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Br J Pharmacol. 1982 Dec;77(4):649-59.

Withdrawal of magnesium enhances coronary arterial spasms produced by vasoactive agents.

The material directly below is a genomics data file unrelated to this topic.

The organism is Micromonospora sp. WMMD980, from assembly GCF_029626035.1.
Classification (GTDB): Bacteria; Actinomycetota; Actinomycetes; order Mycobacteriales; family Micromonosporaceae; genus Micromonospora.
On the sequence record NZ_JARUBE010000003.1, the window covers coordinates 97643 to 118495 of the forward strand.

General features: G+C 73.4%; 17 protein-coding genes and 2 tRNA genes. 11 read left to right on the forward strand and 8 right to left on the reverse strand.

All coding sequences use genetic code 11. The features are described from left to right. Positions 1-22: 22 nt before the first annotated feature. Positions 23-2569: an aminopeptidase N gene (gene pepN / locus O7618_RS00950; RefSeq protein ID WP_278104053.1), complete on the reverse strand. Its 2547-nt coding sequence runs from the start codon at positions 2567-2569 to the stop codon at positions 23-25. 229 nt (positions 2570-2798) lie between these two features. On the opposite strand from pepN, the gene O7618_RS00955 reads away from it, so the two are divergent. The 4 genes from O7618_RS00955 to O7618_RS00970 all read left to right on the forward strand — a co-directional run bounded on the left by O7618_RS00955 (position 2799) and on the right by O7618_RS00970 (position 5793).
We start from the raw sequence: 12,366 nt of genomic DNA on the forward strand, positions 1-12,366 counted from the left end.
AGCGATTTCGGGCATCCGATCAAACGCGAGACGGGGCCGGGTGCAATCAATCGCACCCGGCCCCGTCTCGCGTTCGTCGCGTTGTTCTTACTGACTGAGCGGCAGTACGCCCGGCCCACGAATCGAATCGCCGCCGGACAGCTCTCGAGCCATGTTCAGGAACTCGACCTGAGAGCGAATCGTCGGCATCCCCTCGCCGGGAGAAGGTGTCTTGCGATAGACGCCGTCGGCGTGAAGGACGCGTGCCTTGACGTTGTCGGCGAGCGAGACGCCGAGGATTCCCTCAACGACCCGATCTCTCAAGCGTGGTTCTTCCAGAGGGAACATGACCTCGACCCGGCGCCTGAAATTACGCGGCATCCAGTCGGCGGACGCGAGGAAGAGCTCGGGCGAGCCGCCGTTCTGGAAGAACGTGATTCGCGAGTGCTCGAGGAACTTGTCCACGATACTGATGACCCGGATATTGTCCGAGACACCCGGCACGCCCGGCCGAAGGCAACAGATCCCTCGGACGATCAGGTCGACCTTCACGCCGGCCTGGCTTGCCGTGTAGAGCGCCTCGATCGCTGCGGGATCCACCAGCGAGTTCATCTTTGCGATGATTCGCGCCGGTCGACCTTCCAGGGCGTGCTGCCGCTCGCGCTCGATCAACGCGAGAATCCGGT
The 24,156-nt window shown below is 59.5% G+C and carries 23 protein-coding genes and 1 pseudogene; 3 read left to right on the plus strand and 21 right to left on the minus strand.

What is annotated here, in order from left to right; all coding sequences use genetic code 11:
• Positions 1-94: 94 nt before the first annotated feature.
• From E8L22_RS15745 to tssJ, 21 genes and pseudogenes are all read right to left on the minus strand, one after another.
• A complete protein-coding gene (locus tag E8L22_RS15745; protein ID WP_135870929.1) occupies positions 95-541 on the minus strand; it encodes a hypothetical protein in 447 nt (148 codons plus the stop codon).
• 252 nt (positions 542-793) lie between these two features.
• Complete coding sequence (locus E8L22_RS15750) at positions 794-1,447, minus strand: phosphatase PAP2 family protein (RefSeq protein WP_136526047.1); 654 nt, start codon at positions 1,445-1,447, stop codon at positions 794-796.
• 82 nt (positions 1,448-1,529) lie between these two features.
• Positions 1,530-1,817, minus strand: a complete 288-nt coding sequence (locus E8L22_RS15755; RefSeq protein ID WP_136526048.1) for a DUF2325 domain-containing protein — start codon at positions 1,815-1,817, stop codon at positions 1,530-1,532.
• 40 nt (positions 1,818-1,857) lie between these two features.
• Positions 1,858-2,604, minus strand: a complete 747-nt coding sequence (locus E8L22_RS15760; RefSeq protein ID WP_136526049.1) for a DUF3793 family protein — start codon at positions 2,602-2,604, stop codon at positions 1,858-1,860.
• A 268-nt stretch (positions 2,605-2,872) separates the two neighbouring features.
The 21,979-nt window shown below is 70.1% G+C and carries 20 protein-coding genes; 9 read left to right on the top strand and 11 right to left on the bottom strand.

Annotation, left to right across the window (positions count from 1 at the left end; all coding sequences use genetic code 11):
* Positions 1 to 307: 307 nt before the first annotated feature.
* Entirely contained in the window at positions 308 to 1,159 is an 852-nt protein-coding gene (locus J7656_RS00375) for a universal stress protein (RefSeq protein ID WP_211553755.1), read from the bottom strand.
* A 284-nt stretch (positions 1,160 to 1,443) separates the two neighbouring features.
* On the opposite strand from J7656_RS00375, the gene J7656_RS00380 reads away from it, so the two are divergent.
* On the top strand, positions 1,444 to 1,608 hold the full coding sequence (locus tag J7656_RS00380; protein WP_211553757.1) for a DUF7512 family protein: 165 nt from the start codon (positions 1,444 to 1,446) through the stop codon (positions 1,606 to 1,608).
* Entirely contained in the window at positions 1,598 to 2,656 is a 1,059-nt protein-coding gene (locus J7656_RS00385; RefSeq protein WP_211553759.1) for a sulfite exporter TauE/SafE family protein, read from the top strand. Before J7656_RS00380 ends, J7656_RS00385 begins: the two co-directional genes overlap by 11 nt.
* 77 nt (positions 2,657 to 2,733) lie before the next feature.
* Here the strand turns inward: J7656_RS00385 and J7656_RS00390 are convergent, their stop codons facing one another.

1 The influence of external magnesium ions ([Mg2+]o) on the sensitivity (i.e. EC50) and contractility (maximum response) of isolated large and small coronary arteries of the dog, obtained from different regions of the myocardium, to vasoactive agents was studied. 2 Removal of [Mg2+]o from the physiological salt solution enhanced, while elevation in [Mg2+]o to 4.8 mM, lowered the contractile sensitivity to three different agents, 5-hydroxytryptamine (5-HT), angiotensin II and KCl. 3 Contractility, of both large and small coronary arteries, to 5-HT and angiotensin II was potentiated and depressed, respectively, by withdrawal and elevation of [Mg2+]o; maximum responses to KCl were not altered by 0 or 4.8 mM [Mg2+]o. 4 Cumulative concentration-contractile effect curves to CaCl2 were shifted leftward on removal of [Mg2+]o; elevation of [Mg2+]o to 4.8 mM shifted the CaCl2 concentration-effect curves to the right. Maximal contractile responses to CaCl2 were enhanced by removal of, and reduced by elevation of, [Mg2+]o. 5 The calcium channel blocking agent, verapamil (10(-6)M), inhibited completely contractile responses to KCl; contractile responses elicited by angiotensin II and 5-HT were attenuated by verapamil. 6 A variety of pharmacological antagonists (phentolamine, propranolol, methysergide, atropine, diphenhydramine), as well as use of a prostaglandin cyclo-oxygenase inhibitor, did not modify the altered contractile responses evoked by angiotensin II or KCl in different concentrations of Mg2+. 7 These results suggest: (1) [Mg2+]o may exert considerably greater influence on receptor-operated rather than membrane-potential sensitive channels involved in Ca2+ transport in coronary arterial smooth muscle; (2) Mg2+ interferes with the affinity (binding) of certain agonists (5-HT and angiotensin II) for their respective receptors in coronary vascular muscle; and (3) a functional pool of Ca2+ which is resistant to Ca2+-depletion, but accessible to activation by 5-HT and angiotensin II is present in canine coronary arterial smooth muscle.

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